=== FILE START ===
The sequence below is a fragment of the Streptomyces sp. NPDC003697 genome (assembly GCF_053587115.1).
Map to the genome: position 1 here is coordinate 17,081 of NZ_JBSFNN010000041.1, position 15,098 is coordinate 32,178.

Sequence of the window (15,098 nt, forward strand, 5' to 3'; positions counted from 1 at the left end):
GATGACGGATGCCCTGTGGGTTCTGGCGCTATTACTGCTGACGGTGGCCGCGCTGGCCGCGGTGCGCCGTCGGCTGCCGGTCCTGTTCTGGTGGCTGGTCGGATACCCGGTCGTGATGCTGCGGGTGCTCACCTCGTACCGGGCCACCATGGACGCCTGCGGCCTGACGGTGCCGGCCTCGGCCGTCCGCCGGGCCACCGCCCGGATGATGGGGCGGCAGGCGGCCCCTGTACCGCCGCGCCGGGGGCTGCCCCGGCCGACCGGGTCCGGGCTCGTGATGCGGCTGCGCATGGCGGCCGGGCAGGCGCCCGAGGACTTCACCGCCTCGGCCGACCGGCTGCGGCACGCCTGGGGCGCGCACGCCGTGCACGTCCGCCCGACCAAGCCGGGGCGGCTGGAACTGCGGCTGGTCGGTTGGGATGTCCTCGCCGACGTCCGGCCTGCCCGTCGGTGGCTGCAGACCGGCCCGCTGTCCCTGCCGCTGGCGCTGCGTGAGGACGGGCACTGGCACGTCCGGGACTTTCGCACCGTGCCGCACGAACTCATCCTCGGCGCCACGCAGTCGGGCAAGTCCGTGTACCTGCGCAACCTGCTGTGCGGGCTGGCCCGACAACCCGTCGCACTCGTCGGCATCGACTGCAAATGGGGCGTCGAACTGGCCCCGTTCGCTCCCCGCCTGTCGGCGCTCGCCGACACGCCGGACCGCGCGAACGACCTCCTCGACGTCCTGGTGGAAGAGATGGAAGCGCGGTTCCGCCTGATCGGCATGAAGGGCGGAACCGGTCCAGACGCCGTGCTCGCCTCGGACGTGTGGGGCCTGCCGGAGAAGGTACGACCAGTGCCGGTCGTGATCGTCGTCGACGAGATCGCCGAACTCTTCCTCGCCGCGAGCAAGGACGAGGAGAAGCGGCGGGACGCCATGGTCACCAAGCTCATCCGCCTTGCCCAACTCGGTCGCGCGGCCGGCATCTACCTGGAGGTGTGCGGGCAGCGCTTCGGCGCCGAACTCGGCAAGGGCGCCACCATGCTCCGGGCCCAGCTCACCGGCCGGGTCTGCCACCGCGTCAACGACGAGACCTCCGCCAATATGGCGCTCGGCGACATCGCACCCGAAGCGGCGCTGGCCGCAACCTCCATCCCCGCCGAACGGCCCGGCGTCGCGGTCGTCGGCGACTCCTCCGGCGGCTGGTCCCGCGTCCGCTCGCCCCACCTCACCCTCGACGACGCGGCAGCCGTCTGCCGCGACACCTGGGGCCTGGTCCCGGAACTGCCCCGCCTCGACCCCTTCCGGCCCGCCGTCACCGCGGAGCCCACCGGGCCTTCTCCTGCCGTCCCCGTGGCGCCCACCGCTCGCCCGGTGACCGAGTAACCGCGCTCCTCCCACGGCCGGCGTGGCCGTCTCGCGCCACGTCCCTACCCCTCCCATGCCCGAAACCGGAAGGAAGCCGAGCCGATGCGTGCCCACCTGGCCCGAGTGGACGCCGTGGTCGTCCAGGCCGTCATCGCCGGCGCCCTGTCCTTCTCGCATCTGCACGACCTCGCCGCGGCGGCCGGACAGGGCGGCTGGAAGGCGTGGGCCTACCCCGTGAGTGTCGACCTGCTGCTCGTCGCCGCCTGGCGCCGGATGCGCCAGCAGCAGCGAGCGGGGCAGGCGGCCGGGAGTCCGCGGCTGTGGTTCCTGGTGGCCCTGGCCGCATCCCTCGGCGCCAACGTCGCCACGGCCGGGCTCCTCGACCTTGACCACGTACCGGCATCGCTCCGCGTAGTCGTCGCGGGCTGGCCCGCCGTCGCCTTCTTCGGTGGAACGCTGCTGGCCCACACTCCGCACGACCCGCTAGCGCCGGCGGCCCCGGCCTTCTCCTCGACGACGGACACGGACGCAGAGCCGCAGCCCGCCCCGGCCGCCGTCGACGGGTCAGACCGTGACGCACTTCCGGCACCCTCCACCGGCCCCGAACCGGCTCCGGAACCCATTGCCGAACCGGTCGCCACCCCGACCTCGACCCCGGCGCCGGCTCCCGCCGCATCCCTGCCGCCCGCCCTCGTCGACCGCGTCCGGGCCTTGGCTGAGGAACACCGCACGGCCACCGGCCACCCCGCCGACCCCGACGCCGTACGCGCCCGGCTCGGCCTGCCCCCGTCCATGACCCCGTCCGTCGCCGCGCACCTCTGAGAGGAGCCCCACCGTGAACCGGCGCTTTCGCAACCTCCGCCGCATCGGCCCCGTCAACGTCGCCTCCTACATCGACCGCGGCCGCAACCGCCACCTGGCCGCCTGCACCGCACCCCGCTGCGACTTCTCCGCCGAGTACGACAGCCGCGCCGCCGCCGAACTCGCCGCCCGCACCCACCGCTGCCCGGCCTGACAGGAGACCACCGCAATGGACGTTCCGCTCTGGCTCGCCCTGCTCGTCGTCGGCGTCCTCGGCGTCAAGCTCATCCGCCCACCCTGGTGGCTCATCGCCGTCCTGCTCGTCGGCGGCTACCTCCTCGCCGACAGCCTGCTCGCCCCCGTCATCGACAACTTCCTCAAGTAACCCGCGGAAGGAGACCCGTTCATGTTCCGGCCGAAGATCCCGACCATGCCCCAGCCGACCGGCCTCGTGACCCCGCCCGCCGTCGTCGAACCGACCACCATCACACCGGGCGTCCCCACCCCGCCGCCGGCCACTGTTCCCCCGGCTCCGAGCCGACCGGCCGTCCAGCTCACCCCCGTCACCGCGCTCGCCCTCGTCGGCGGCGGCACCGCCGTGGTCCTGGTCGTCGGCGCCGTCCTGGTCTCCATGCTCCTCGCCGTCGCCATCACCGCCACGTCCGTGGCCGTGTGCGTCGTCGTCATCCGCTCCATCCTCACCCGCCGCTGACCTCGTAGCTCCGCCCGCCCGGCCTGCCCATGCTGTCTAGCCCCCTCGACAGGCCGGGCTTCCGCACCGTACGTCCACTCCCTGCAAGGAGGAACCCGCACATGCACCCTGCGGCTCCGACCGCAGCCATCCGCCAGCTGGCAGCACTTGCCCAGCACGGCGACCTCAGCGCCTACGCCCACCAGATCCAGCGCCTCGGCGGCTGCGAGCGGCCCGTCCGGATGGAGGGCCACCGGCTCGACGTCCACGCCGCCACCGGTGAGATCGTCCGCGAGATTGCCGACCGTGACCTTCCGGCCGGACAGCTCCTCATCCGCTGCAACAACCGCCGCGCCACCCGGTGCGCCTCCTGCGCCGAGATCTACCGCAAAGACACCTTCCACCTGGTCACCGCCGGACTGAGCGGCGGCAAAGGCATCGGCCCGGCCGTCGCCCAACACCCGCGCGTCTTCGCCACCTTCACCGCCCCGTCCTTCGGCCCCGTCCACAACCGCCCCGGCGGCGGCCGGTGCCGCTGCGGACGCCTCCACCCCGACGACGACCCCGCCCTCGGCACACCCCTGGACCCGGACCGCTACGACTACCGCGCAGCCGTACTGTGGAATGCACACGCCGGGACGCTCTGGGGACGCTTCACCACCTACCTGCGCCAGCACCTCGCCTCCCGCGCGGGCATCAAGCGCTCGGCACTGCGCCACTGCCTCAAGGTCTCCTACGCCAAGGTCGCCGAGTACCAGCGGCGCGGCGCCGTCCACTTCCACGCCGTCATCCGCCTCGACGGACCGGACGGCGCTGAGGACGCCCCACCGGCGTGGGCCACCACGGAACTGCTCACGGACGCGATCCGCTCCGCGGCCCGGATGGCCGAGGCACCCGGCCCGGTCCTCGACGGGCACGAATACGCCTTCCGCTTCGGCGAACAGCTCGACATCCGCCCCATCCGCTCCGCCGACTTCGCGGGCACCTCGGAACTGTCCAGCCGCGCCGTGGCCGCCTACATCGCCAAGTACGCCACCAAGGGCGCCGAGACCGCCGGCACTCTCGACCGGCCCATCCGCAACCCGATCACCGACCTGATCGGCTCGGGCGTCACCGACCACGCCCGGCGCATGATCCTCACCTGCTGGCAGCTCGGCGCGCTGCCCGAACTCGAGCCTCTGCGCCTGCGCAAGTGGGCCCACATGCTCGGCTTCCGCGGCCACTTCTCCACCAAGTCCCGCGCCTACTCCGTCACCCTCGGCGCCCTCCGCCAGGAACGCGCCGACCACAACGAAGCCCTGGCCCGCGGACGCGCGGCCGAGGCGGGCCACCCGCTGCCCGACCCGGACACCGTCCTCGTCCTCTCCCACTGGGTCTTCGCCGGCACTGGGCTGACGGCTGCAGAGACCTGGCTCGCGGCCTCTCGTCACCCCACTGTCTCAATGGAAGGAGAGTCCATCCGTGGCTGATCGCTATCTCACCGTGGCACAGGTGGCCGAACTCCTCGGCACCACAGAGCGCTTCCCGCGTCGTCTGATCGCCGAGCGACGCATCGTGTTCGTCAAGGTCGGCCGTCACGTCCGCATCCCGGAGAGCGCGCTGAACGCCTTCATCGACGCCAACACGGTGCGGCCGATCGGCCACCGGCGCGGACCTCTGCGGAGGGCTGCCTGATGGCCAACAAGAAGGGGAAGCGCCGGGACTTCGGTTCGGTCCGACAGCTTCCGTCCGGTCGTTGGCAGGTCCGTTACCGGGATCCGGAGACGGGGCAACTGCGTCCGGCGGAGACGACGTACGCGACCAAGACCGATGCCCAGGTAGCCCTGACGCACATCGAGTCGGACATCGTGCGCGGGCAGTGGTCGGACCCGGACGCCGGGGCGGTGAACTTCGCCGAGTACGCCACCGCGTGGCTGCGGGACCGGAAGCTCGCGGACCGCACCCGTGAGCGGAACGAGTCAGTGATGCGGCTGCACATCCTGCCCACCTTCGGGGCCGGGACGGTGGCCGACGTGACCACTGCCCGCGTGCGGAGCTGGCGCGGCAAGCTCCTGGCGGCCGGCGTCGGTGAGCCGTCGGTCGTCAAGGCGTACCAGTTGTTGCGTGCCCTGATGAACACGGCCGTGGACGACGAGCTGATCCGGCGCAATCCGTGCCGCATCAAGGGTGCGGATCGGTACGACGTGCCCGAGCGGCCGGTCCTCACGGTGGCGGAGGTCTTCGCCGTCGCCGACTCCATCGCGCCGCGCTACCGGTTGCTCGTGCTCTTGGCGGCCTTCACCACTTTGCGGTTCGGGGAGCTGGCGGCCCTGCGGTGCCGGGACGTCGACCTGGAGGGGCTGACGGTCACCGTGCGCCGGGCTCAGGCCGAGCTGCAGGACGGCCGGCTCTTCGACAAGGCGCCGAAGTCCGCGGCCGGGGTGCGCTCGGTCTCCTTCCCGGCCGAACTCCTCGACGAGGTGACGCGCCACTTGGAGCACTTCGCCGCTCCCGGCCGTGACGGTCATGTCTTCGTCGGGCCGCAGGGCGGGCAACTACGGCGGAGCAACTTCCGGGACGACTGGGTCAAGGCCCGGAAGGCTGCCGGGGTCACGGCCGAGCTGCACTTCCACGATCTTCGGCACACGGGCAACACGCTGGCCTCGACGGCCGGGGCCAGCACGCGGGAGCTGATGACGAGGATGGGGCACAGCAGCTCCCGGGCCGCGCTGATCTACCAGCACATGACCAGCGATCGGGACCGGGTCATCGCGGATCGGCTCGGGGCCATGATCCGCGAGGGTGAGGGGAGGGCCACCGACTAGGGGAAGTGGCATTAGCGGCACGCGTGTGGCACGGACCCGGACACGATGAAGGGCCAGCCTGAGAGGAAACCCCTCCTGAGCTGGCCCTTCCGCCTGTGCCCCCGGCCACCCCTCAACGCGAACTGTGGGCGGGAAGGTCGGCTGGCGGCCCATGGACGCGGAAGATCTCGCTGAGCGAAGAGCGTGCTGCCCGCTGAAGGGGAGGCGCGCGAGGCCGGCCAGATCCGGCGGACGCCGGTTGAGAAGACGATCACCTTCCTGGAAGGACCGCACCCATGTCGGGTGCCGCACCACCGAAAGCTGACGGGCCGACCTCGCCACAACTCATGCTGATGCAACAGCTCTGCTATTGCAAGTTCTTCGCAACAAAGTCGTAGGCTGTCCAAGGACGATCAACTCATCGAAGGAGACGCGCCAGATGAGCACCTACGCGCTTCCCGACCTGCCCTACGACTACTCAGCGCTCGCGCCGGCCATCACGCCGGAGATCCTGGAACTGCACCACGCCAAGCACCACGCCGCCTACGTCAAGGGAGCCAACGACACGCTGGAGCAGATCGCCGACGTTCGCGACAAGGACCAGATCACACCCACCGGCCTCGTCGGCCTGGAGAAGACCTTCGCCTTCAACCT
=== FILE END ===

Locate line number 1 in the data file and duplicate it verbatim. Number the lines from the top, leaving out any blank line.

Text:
The sequence below is a fragment of the Streptomyces sp. NPDC003697 genome (assembly GCF_053587115.1).